I don't know if this idea is new, I had it for some time but have never seen it mentioned anywhere:

Use a filter with high q and rotate it's (complex) output by the (real) output
of another filter to obtain a phase modulated sine wave.
Excite with an impulse or impact signal.

It's basically crossed between modal and phase modulation synthesis.

Now there are some ideas to this to make it practical and a useful substitute for phase modulation and FM:

You can use a state variable filter with an additional allpass instead of
the complex filter to obtain a filter you can pitch modulate in audio
(useful for drum synthesis ect) (or maybe the 90 shift can be designed more efficiently
into the SVF IDK.)

Instead of expensive trig calculations for the rotation, or using
the normalized complex signal form the other filter (also expensive)
just use a very coarse parabolic sine/cosine approximation and the real signal, the difference is really very small sonically, since the modulator is still sine and the radius stays around 1 so it's the effect of a small amplitude modulation on the modulator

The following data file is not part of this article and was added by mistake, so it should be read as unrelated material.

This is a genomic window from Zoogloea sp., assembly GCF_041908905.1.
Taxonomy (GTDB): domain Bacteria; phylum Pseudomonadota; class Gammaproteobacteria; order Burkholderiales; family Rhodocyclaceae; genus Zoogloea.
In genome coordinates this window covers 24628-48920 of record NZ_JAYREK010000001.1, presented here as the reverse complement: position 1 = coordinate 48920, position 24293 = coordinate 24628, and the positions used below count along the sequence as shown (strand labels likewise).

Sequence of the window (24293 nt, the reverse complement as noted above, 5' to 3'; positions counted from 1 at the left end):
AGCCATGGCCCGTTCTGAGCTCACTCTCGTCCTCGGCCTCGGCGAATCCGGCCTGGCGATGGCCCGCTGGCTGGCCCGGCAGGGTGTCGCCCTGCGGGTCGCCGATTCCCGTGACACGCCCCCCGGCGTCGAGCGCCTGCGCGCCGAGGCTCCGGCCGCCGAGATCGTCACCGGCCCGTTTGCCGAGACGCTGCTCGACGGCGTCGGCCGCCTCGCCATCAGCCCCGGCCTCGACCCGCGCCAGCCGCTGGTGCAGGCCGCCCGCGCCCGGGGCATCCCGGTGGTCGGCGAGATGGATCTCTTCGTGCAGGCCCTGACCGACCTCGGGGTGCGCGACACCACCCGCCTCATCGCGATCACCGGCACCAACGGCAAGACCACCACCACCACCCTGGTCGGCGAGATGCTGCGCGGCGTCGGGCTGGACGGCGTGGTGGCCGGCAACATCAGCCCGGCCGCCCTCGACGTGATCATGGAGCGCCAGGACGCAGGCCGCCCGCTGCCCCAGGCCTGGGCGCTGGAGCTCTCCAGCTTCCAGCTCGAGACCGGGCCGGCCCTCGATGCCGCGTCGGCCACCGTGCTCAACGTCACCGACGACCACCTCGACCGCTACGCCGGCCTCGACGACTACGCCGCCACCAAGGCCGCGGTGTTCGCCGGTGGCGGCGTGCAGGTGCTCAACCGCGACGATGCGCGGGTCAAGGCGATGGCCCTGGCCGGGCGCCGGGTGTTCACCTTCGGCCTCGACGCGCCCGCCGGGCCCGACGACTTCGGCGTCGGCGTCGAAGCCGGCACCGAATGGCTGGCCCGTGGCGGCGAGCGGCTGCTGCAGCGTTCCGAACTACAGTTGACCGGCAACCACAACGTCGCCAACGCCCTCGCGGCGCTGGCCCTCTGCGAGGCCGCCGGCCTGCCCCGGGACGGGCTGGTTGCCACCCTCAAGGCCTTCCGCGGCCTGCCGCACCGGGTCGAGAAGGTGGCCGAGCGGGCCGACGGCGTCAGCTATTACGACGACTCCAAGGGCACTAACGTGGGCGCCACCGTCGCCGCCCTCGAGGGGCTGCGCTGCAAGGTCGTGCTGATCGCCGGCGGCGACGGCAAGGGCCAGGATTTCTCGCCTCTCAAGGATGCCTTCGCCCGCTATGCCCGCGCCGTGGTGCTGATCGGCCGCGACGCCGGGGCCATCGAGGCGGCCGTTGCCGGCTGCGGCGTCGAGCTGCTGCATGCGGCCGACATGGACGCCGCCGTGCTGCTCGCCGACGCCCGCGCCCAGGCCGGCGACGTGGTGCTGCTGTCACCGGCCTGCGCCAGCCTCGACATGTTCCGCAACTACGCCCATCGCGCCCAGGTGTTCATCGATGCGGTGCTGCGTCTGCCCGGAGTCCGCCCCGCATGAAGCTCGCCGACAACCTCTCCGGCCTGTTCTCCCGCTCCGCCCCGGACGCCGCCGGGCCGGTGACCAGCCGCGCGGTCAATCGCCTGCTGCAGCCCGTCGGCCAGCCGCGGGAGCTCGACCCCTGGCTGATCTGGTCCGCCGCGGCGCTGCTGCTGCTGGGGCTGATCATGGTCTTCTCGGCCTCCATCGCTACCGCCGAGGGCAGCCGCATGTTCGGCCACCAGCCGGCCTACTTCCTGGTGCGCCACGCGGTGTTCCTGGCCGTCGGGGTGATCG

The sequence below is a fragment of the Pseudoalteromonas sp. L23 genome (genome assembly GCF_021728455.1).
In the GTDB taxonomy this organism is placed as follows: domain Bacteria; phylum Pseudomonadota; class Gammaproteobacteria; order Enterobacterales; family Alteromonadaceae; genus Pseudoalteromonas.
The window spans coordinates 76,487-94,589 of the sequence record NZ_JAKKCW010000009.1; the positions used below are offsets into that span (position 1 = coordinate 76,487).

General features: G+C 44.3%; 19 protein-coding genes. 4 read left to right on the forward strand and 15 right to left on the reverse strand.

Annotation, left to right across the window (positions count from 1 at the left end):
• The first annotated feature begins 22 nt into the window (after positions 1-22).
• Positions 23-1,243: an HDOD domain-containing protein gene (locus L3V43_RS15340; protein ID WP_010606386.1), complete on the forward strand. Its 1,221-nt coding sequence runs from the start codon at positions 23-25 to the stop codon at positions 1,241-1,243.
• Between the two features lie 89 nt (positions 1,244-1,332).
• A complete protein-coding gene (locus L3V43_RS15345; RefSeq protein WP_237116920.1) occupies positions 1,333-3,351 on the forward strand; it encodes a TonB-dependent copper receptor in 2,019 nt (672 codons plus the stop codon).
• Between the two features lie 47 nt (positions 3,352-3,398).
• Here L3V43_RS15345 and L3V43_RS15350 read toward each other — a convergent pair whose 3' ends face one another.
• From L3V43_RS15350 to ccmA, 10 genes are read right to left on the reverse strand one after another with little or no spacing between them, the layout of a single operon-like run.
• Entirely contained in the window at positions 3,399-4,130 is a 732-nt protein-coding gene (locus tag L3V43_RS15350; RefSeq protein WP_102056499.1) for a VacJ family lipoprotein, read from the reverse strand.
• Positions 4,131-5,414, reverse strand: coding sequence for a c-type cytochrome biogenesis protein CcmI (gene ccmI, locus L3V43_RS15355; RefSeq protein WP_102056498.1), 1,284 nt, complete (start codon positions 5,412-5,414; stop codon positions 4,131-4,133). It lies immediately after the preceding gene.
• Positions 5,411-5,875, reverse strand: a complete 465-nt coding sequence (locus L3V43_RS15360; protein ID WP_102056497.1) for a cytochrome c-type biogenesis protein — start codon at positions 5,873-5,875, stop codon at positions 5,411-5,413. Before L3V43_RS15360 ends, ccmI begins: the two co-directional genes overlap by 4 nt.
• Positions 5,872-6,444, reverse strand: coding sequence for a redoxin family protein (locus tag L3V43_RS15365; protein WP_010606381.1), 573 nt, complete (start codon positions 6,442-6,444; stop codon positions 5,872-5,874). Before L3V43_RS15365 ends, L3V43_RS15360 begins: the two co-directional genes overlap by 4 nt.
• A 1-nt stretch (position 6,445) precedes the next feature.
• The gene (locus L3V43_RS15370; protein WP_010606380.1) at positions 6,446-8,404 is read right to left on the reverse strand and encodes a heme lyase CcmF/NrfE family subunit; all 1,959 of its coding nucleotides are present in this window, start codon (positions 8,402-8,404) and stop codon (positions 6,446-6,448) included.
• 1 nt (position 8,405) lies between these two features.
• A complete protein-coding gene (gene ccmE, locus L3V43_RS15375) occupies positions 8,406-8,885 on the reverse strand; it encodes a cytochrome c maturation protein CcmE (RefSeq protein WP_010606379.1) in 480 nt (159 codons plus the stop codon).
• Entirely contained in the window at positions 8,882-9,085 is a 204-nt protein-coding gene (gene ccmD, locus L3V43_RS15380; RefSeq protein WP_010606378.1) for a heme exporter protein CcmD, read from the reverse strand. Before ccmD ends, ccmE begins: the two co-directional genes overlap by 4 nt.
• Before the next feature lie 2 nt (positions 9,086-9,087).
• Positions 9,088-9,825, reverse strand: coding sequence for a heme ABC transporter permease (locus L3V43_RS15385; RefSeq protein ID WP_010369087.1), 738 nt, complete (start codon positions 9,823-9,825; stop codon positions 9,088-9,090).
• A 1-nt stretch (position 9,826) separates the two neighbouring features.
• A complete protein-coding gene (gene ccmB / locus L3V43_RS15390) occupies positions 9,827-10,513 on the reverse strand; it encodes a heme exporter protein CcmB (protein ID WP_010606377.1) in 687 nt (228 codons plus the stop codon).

caused by the slight deviation of the circle.
I couldnt tell the difference when I tested it first.

You need 7 mults and 4 adds in addition to the SVF for the AP and rotation per carrier.

But you save an envelope for each operator and have a pretty efficient sine operator with the SVF. And you get all the benfits of phase modulation over frequency modulation of the
filter cutoff.
It's very useful for drum synthesis but also useful for some other percussive sounds like "FM" pianos etc.

Here is an audio demo, with cheap "soundboard" and some other fx added:

I wonder if this idea is new?

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